There is a briefing at 6pm. Not much individual useful information, they seem to think most people have done it before. We get more useful information afterwards from talking to more experienced people. There is an auction for the boat numbers 1, 2, 3 and 2010. The highest is about $400, I think. We are also told to stay away from the corners because of submerged fallen trees and strong eddies. The checkpoints are usually shallow sandy beaches where people frolic while waiting for paddlers but are now steep/undercut banks with no bottom and swift currents.

Our Support Crew arrives- Adrian, delivered by family, having driven the 2 _ hours down from Griffith. They are checking out the flooded river and the flooded 'Bidgee also as they go. Adrian is living and working in Adelaide and clocking up travel miles on the holidays. We are so grateful of their help. The sun eventually goes down after 9pm (daylight saving) and the mossies move in. Time for early bed.

Day 1- Yarrawonga to Tocumwal; longest day
Looking forwards to a 94km paddle (not). There is a fresh westerly wind on the nose, to take the edge off any help the current will give us. Sun Cream, GPS, HR strap, some preventive finger taping. Make up drink solutions and bottles. Each 2l drink bladder has half a dozen scoops of Endura powder and a small concentrated Monster energy drink (145mg caffeine) We will do two stops. At each stop we throw out the empty drink bladder and the support throws the new one in. I have worked out the times to each point, guessing at a flow of 3-4km/hr and speeds through the water of 10-12km hour to give earliest and latest expectations. I expect Darryl to be 30-40 minutes faster over this distance and fill Adrian in on the checkpoint duties.

The competitors are sent off in grids, at 15 minute intervals over a couple of hours. Slowest first and the groupings are made up by a combination of boat type and age, like the handicap results are. The first grid is 0700, John departs at 0745 and we are at 0800 with a double touring kayak (TK2) and the rest of the over 40's. 10 minutes prior to the start there is a tedious one-at-a-time call up then we are allowed onto the water. The start is a gun. The grid seems so sparse compared to an Avon start.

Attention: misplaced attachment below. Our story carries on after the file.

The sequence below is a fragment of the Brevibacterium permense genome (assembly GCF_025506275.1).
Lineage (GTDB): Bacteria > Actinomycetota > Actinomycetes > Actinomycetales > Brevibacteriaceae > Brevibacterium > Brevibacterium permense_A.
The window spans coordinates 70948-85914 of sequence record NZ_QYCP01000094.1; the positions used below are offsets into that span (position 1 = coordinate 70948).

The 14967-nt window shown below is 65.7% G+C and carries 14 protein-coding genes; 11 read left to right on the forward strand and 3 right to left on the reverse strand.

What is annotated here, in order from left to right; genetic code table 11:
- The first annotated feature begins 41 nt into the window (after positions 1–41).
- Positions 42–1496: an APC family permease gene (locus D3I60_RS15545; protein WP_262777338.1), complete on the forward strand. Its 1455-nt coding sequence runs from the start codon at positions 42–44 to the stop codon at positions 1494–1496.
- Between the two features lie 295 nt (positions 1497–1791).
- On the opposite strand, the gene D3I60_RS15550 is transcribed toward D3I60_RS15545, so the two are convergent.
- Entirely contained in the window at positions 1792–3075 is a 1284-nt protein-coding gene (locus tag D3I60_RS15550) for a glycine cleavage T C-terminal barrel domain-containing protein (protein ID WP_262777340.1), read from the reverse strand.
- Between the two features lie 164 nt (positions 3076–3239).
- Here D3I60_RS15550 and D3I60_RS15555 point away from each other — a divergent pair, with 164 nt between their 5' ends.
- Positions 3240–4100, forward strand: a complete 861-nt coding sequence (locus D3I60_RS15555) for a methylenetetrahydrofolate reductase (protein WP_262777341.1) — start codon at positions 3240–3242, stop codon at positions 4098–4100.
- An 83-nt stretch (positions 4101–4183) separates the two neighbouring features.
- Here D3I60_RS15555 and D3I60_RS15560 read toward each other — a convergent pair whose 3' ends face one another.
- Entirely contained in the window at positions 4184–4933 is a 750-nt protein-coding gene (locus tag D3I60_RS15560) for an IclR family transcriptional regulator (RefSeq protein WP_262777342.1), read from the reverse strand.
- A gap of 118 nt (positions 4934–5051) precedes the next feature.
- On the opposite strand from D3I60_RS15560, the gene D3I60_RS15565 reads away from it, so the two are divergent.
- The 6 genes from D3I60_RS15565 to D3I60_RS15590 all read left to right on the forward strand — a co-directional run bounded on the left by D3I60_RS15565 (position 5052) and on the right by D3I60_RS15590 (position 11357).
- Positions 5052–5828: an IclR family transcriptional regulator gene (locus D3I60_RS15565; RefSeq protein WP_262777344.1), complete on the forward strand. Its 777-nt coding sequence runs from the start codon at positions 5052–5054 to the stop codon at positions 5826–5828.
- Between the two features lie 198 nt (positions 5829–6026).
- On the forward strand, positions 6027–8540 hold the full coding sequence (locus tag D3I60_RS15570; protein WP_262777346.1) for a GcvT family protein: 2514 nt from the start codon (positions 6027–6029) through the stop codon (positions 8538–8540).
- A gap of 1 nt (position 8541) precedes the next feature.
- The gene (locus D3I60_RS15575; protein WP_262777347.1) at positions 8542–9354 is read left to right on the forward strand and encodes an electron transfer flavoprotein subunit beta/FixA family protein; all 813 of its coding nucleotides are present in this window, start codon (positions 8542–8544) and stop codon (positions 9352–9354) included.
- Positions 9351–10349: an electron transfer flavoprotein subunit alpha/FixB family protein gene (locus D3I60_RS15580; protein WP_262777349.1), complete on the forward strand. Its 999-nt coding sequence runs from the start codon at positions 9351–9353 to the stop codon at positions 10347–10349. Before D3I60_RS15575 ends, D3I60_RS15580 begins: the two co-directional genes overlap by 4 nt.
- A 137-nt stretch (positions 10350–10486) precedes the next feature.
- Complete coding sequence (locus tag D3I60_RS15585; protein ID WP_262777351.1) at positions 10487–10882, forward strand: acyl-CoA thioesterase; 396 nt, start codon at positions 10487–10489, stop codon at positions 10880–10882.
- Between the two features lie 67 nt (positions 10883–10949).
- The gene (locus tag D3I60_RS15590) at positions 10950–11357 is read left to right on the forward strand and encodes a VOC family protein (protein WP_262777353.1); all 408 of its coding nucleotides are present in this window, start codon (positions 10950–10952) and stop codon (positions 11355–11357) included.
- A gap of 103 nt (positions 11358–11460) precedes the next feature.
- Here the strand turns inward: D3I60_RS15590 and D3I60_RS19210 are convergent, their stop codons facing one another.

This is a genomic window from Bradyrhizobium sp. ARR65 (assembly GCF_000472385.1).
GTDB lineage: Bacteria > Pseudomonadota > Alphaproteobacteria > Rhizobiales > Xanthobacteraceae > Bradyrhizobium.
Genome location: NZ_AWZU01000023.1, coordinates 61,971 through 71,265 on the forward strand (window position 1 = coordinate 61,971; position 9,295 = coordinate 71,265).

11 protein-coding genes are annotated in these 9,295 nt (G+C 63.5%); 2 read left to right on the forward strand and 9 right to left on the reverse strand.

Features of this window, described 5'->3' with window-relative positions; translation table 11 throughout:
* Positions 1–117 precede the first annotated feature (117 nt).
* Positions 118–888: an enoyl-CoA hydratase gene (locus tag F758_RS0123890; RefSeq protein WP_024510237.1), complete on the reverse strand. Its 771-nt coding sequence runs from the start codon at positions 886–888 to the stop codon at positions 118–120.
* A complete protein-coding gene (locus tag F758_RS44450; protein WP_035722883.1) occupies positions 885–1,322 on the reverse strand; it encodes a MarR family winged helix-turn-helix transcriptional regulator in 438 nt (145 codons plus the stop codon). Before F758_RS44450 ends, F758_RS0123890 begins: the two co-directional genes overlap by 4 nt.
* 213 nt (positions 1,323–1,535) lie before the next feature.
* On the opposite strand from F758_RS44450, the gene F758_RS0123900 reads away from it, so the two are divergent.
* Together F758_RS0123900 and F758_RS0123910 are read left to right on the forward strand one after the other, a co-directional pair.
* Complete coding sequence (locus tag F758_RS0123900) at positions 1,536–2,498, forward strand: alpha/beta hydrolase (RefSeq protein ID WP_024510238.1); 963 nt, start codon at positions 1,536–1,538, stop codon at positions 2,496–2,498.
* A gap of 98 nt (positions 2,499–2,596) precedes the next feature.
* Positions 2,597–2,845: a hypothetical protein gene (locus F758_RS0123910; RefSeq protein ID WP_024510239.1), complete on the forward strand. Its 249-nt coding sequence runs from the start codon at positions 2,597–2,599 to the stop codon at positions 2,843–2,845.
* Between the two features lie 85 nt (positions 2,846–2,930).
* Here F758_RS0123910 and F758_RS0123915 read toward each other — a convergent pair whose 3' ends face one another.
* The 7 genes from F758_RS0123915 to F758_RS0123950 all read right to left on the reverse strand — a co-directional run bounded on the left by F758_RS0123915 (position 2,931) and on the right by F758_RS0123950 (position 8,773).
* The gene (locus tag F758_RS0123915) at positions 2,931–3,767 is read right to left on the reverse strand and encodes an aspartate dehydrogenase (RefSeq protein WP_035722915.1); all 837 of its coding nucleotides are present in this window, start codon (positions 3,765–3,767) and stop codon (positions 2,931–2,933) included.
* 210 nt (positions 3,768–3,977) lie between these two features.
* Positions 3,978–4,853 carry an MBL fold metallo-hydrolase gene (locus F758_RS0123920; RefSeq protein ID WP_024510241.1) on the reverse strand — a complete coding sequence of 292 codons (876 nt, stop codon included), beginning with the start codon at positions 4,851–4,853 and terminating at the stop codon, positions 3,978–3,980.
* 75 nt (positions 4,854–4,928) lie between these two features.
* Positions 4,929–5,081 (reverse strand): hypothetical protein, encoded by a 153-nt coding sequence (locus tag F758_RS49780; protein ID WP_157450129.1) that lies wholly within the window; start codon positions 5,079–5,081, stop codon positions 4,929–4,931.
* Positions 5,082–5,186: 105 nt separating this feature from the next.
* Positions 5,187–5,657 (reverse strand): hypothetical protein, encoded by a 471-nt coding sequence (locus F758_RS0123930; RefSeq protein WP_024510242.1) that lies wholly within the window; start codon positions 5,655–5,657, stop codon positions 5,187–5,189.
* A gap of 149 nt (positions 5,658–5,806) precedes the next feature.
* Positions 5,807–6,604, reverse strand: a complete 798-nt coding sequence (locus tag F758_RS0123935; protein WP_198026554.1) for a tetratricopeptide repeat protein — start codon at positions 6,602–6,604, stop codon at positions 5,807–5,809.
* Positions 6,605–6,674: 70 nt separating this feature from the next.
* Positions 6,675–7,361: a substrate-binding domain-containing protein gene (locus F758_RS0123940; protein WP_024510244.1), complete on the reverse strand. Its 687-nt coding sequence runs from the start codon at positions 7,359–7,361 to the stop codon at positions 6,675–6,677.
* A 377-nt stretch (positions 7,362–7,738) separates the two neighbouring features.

Our gun goes off and we sprint away into the vicious headwind. Darryl takes off fast and I am a little behind him but the remainder of our grid is immediately well back. Darryl is looking over his shoulder at the sorry sight and beckons me on. I catch him and mount his wash and we set off as a pair, in synchronised timing. A couple of bends and the field behind is out of sight and the previous grid paddlers are already coming into view. We pick off a few individuals, paddling like Sunday afternoon tourists, and then we pass whole packs, still in grid groupings.

Darryl and I take turns to lead. We are doing 13.5km/hour, even in the wind. The current must be strong. I am cruising fairly well and showing confident strokes in the windy and swirly water. I know, however, that Darryl is going easy to keep the partnership. Having no idea where or what our competition is, he is content to pace himself with me for now. It helps push me along but makes me work harder. I am happy to have the chance to work with a good paddler over a distance that is soon 10, then 20 km. Darryl calls out each km, from "one" onwards. He is also meticulous about the water flow and reads our speed off the GPS and when it falls under 13 we have to head across to where the strongest flow is. This entails hitting the bank of the inside of the next corner with about a quarter distance before the point, riding the jet of water off the point and getting back out to the middle, away from the backwards eddy on the inside after the point. This puts us at odds with the rest of the paddlers who cruise down the middle of the river, avoiding points and sweeping around the outsides of the bends.